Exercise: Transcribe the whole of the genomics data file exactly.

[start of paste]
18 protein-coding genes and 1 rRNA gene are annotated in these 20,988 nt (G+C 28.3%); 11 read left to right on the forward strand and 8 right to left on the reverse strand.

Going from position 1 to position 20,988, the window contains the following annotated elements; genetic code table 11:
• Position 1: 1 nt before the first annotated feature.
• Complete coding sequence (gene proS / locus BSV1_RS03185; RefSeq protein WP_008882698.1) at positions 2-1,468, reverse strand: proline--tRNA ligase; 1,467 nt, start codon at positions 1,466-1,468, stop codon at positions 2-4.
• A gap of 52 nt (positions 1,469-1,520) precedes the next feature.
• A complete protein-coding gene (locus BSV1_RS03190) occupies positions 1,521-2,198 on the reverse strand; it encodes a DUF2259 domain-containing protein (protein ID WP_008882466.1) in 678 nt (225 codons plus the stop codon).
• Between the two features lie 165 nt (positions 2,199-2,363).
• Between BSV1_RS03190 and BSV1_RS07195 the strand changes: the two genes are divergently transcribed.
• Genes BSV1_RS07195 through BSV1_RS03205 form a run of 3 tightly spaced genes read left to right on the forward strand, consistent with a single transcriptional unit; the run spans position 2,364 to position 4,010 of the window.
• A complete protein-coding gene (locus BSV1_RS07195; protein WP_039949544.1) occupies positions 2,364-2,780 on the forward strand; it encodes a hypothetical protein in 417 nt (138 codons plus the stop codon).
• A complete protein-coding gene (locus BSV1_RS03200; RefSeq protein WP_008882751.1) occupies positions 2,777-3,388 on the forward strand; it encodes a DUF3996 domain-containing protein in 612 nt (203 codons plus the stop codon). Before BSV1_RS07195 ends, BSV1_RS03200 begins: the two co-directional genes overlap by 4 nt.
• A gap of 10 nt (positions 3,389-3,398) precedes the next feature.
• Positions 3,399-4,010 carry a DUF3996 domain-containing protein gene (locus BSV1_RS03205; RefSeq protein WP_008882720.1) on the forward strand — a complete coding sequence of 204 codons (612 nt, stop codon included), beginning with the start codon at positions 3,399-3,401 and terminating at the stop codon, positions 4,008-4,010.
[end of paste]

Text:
18 protein-coding genes and 1 rRNA gene are annotated in these 20,988 nt (G+C 28.3%); 11 read left to right on the forward strand and 8 right to left on the reverse strand.

Going from position 1 to position 20,988, the window contains the following annotated elements; genetic code table 11:
• Position 1: 1 nt before the first annotated feature.
• Complete coding sequence (gene proS / locus BSV1_RS03185; RefSeq protein WP_008882698.1) at positions 2-1,468, reverse strand: proline--tRNA ligase; 1,467 nt, start codon at positions 1,466-1,468, stop codon at positions 2-4.
• A gap of 52 nt (positions 1,469-1,520) precedes the next feature.
• A complete protein-coding gene (locus BSV1_RS03190) occupies positions 1,521-2,198 on the reverse strand; it encodes a DUF2259 domain-containing protein (protein ID WP_008882466.1) in 678 nt (225 codons plus the stop codon).
• Between the two features lie 165 nt (positions 2,199-2,363).
• Between BSV1_RS03190 and BSV1_RS07195 the strand changes: the two genes are divergently transcribed.
• Genes BSV1_RS07195 through BSV1_RS03205 form a run of 3 tightly spaced genes read left to right on the forward strand, consistent with a single transcriptional unit; the run spans position 2,364 to position 4,010 of the window.
• A complete protein-coding gene (locus BSV1_RS07195; protein WP_039949544.1) occupies positions 2,364-2,780 on the forward strand; it encodes a hypothetical protein in 417 nt (138 codons plus the stop codon).
• A complete protein-coding gene (locus BSV1_RS03200; RefSeq protein WP_008882751.1) occupies positions 2,777-3,388 on the forward strand; it encodes a DUF3996 domain-containing protein in 612 nt (203 codons plus the stop codon). Before BSV1_RS07195 ends, BSV1_RS03200 begins: the two co-directional genes overlap by 4 nt.
• A gap of 10 nt (positions 3,389-3,398) precedes the next feature.
• Positions 3,399-4,010 carry a DUF3996 domain-containing protein gene (locus BSV1_RS03205; RefSeq protein WP_008882720.1) on the forward strand — a complete coding sequence of 204 codons (612 nt, stop codon included), beginning with the start codon at positions 3,399-3,401 and terminating at the stop codon, positions 4,008-4,010.